The recent murder of an Afghan woman for giving birth to a daughter, rather than a son, has captured international attention and serves as a reminder that mistreatment of women is culturally tolerated.
Police arrested an Afghan woman for reportedly strangling her daughter-in-law after she gave birth to a girl instead of a boy. The husband is believed to have helped his mother in the murder, but has since fled. The killing has left many Afghans aghast, including those in northern Afghanistan’s Kunduz province where the murder took place.
Many in the international community are quick to blame such behavior on the Taliban or its influence, but the group appears uninvolved. Mistreatment of women is common across Afghanistan's political and ethnic spectrum and incidents like the latest murder stem from traditional practices in Afghanistan that predate the creation of the Taliban. The recent conviction in Canada of wealthy Afghan immigrant Mohammed Shafia, who murdered three of his daughters for not following his strict rules, was another reminder of such traditions.
“Traditions control life in Afghanistan more than the laws or rules,” says Rohullah Qarizada, head of Afghanistan’s Independent Bar Association. “In Afghanistan we have rules and regulations. We are rich in laws. The problem is that we are having trouble implementing these laws.”
While murders like the one in Kunduz are at the extreme end of the spectrum, violence against women is widespread. According to a recent report by Oxfam 87 percent of Afghan women reported experiencing physical, psychological, or sexual abuse or forced marriages.
Though Afghan laws exist to protect women, they’re rarely enforced. The United Nations found that in the two years since the passage of a law created to stop violence against women, it has only been used in about 100 cases.
“The majority of young girls and young women I work with do not understand anything about our rights,” says Fatana Ishaq Gailani, founder and chairwoman of the Afghanistan Women Council. “We have a very weak government. They are not thinking about the life of women, most of the work for the women in Afghanistan is for show.”
One of the most devastating blows to the credibility of those assigned to protect the rights of Afghan women in the government came almost two years ago when a court convicted Marhaba Karimi, the former Women’s Affairs director in Kunar province, of torturing and brutally murdering her daughter-in-law.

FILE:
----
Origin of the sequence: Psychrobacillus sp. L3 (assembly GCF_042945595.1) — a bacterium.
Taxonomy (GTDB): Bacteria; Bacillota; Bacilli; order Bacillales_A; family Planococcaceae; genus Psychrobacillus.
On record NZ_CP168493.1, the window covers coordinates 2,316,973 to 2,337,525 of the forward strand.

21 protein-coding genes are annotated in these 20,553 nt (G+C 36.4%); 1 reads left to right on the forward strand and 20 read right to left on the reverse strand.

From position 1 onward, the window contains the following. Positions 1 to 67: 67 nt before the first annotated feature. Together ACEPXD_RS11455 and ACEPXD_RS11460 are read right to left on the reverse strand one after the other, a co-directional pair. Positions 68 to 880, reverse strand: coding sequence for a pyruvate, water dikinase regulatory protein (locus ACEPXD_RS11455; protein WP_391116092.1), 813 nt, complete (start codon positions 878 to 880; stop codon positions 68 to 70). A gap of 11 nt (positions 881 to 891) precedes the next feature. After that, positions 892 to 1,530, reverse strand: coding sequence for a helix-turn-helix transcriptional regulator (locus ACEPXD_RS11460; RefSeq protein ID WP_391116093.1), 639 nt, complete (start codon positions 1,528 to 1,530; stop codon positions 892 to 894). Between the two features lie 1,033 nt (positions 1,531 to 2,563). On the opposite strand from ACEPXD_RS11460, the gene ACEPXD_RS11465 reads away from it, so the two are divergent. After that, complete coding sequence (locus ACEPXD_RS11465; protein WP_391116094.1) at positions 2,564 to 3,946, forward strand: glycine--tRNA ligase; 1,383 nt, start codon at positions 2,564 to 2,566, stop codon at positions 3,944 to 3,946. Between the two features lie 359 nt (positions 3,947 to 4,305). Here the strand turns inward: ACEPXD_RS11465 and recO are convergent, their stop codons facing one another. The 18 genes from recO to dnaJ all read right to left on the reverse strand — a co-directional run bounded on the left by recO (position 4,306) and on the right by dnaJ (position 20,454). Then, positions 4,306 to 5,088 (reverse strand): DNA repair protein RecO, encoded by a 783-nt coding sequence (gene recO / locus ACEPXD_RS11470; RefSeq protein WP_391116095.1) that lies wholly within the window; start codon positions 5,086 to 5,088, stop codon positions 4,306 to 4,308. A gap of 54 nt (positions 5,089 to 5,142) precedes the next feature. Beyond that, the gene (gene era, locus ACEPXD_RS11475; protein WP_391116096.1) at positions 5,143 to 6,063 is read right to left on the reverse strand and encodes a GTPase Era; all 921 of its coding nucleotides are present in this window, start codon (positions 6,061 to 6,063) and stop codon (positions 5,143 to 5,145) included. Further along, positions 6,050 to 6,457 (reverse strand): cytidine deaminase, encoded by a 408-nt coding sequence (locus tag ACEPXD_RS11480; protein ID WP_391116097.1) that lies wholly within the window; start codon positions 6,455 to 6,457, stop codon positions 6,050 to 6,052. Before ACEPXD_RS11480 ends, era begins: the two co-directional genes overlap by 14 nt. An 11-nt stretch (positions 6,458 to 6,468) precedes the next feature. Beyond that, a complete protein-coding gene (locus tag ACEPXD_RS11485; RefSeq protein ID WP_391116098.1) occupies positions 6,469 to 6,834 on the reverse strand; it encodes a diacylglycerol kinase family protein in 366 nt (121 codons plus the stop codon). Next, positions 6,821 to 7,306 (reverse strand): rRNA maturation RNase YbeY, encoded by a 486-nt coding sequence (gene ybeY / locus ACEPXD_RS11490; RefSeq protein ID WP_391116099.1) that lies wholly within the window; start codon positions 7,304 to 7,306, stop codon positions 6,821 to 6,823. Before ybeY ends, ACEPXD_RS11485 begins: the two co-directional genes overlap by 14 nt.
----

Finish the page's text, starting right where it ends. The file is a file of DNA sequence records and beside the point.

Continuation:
Afghanistan does not struggle with women’s rights because of the Taliban, rather the Taliban represents an extremist version of rural Afghan social constructs. The Taliban's members are overwhelmingly ethnic Pashtoon, a culture with rigid social rules, especially in rural areas.
“If we go to the life of Pasthuns, without being a Talib they’re already very closed community regarding women’s freedom and they have a history of a lot of honor killings,” says Massouda Jalal, a former Afghan presidential candidate. “Without even being Talib, they are like that. They live historically in tribal structure with very strict rules on women’s rights, so to add Taliban ideology on the top of tribal structure and values, what will be produced?”
In 2011, Afghan President Hamid Karzai pardoned a teen girl who'd been jailed for adultery. She said she'd been raped and fell pregnant as a result. Karzai pardoned her on condition she marry her rapist. Mr. Karzai's government has jailed hundreds of women for having sex out of wedlock and other "moral crimes."
Ms. Jalal cautions against viewing all Pashtuns as Taliban or like the Taliban, pointing out that social violence against women also comes from other ethnic groups. The solution to protecting women's rights, say experts, is much more complex than getting the Taliban out of the picture.